Canadian Prime Minister Justin Trudeau has dismissed calls from former parliamentarians and diplomats to release Huawei CFO Meng Wanzhou, who the US accuses of helping the of Chinese telecommunications giant dodge American sanctions on Iran, and unilaterally end her extradition process, it was reported.
A group of 19 persons, including former foreign affairs ministers Lloyd Axworthy and Lawrence Cannon, penned a letter to Trudeau this week saying Justice Minister David Lametti should intervene to free Meng, CBC News said in a report on Thursday.
They said Meng’s release would give Canada the chance to “redefine its strategic approach to China”.
“There is no question that the US extradition request has put Canada in a difficult position. As Prime Minister, you face a difficult decision. Complying with the US request has greatly antagonized China,” the letter said.
Meng, the daughter of Huawei founder Ren Zhengfei, is being sought by Washington on charges that she committed bank fraud and violated US sanctions on Iran by misleading banks about the business her company allegedly conducted in that country through a subsidiary called Skycom.
She was was arrested at the request of the US on December 1, 2018, in Vancouver where she was making a stopover on a trip from Hong Kong to Mexico City.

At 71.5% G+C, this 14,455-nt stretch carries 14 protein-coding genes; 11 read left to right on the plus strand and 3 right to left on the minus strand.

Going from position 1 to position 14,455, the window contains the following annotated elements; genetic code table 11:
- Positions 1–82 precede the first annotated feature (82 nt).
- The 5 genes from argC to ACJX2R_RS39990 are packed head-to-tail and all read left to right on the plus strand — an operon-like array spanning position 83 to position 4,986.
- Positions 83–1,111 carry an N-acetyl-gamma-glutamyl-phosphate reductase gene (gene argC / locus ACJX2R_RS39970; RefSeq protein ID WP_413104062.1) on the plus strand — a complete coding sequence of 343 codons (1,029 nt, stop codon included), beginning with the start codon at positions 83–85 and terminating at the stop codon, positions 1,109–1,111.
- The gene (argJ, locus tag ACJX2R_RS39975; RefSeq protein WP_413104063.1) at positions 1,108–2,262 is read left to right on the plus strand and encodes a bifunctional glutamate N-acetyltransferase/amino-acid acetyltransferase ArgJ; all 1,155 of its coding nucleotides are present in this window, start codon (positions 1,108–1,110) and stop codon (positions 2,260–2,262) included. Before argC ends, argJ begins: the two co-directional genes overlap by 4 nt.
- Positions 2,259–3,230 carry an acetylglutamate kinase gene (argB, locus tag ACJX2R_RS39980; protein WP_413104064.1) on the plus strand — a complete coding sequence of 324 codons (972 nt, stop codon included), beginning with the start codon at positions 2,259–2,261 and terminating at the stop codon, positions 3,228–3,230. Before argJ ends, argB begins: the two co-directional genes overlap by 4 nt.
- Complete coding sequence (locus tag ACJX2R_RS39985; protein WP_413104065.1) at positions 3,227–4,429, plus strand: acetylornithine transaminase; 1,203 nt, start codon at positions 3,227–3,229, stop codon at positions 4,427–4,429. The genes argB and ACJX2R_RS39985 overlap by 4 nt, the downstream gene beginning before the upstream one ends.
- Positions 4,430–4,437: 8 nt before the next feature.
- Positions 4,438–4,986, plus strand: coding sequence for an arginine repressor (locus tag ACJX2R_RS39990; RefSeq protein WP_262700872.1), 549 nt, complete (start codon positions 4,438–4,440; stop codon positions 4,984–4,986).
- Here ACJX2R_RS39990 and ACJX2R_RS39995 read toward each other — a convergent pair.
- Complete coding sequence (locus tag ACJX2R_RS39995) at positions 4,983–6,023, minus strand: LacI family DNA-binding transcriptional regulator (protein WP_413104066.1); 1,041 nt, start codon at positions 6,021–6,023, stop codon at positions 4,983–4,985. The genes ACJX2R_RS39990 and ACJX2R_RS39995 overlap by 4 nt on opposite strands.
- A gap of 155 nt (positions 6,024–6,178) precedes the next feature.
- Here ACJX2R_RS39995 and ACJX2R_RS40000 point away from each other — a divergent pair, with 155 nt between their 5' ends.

Last month, a Canadian judge declined to invalidate a request from the US for her extradition, saying that Meng’s interpretation of “the double criminality analysis would seriously limit Canada’s ability to fulfil its international obligations in the extradition context for fraud and other economic crimes”.
Responding to the letter, Trudesu told reporters on Thursday: “I respect these distinguished Canadians who put forward that letter but I deeply disagree with them… They’re wrong in their approach.”
Trudeau said he was sympathetic to the plight of Michael Spavor and Michael Kovrig, the two Canadians who were detained in China shortly after Meng’s arrest, but he said Canada cannot “let China get away with this sort of hostage diplomacy”, reports CBC News.
Trudeau said his government is firmly committed to the rule of law and Meng’s case will be handled by the country’s justice system.
“We need to continue to be absolutely crystal clear that Canada has an independent judiciary and those processes will unfold independently of any political pressure, including by foreign governments,” Trudeau said.
“We deplore what China did.”
When asked if he would consider levying sanctions on top Communist party officials, Trudeau said his government was open to any action against China that does not “endanger other Canadians in the future”.